On Saturday, May 11, Wake Forest University said goodbye to Ron Wellman, the man who had been the face of Wake Forest athletics since 1992.
To commemorate his contribution to the university’s programs, he received a beautiful one-of-a-kind quilt made from T-shirts representing the range of sports he had overseen with such passion and pride. The quilt was stitched by Gloria Stickney, who has spent 13 years pouring her love for the university into the artistry of her quilts, made for alums who want something unique and personal to remind them of their journey through WFU. It was a perfect gift to remind Wellman of the thousands of lives he had influenced while he led Wake Forest athletics.
“The T-shirts are a touch point,” says Stickney. “Each shirt in the quilt holds a lifetime of memories, and when he touches the quilt, he can remember the difference he made.”
By day, Stickney works at Wake Forest University as a grants and contracts manager. It’s an intense job, requiring extensive business skills. So outside of work hours, early in the morning and into the evening, she works on her quilts. It’s a lot of work, but for Stickney it’s a labor of love.
She sort of stumbled into this side business with Bob, her husband of 40 years. Gloria has been sewing her whole life, starting with a Barbie dress she designed and sewed from scrap fabric her mother had on hand. As many girls her age did, she took home economics in junior high, where she learned to sew her own clothes. She even made a family quilt with her parents and siblings.
But it’s the quilts she makes for Wake Forest University that have transformed her life and touched so many others. To take part in the university’s annual artisan fair, she turned to quilting — an art form she knew from her youth and from her aunt, who is also a quilter. In 2006 she found WFU logo fabrics and used them to make her Dreamin’ Deacon quilt. She used Demon Deacon logos and mascots to adorn the quilt and stitched footballs on the back.
Donald “Buz” Moser, who was then-director of university stores at the college, provided instructions of filing for licensing with Wake Forest University. Gloria and Bob copyrighted their design, incorporated their business as Sew Fabulous, Inc., and secured licensing with the university.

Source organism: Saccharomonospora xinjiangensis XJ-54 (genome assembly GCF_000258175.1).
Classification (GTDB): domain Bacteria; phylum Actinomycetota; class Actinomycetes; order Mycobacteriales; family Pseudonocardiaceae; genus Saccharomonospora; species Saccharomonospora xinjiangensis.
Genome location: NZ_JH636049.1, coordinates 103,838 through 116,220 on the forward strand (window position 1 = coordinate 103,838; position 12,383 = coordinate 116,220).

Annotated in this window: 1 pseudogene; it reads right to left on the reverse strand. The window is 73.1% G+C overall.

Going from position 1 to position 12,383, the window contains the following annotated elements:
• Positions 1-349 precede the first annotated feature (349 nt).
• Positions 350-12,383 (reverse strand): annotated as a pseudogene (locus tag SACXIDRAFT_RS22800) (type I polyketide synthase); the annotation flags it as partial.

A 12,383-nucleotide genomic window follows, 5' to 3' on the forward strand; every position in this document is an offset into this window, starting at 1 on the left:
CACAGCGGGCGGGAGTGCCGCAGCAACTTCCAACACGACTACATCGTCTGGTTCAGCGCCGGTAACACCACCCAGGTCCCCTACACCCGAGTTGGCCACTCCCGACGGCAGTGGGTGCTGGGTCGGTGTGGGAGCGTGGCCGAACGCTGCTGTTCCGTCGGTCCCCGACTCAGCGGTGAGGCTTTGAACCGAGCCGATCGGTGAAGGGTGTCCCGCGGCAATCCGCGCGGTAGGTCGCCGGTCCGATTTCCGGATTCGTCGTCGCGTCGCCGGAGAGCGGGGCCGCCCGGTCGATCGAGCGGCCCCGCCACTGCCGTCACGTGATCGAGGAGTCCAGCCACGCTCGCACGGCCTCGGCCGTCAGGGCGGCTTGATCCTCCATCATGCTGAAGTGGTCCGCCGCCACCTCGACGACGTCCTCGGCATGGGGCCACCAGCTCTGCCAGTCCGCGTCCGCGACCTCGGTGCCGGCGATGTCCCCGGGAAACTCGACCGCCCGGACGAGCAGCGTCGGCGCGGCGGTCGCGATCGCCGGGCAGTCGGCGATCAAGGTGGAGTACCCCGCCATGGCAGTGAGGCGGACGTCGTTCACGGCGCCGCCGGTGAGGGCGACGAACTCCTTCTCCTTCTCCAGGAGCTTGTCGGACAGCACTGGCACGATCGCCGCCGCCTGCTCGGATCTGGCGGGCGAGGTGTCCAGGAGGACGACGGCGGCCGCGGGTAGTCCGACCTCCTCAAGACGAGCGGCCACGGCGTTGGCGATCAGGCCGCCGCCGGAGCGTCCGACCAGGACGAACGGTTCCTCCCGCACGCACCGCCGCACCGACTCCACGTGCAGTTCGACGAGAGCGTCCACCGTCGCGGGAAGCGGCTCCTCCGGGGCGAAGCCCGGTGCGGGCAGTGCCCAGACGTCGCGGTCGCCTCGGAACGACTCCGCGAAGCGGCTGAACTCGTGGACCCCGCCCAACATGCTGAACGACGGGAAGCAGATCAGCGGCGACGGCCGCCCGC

In the early days the work was hard but fulfilling. Without all the proper machinery needed to create her custom-designed quilts, she would sew the toppers at home during the week and drive to her aunt’s fabric shop in Knoxville, Tennessee, to do the quilting work and then come home to put on the finishing touches.
“After about five or six trips like this, we decided we had to do something,” Gloria says. “But longarm quilters were expensive.”
When a local fabric shop sold its floor-model longarm quilter, she and Bob bit the bullet and purchased it. Now they have two longarm quilters and create their designs digitally.
“We’re able to cut and paste from multiple patterns for a very custom design,” Gloria says. “That’s what makes us different, what we’re doing with these quilting designs. There are a lot of digitizers out there and we need to stand out.”
Gloria and Bob aren’t slowing down anytime soon. They have multiple people who work with their business on a seasonal basis, and they have created their own Wake Forest University fabric and two new Demon Deacon quilt designs — Roll the Quad and Deacon on Parade. And while about 25 percent of their business is licensing work for the university, she also quilts for local quilting shows, creates baby quilts and memory quilts, and makes tote bags, hats, pillows, and dog scarves.
But each quilt is a labor of love.
“I try to balance colors and sashes, borders, backing, and stitching designs,” Gloria says. “And many of the future owners get very involved with the process. I love seeing their reaction to the quilts. People see the pictures of T-shirt quilts, but you can’t really tell until you touch it how special it is.”
After making many quilts over the years, Gloria doesn’t remember every quilt she’s made, but she uses her connections with people to pray for them as she stitches.
“My husband was in the ministry and then he was a teacher,” she says. “We have a heart for showing people the love of Christ, and we pray that their lives will be touched.”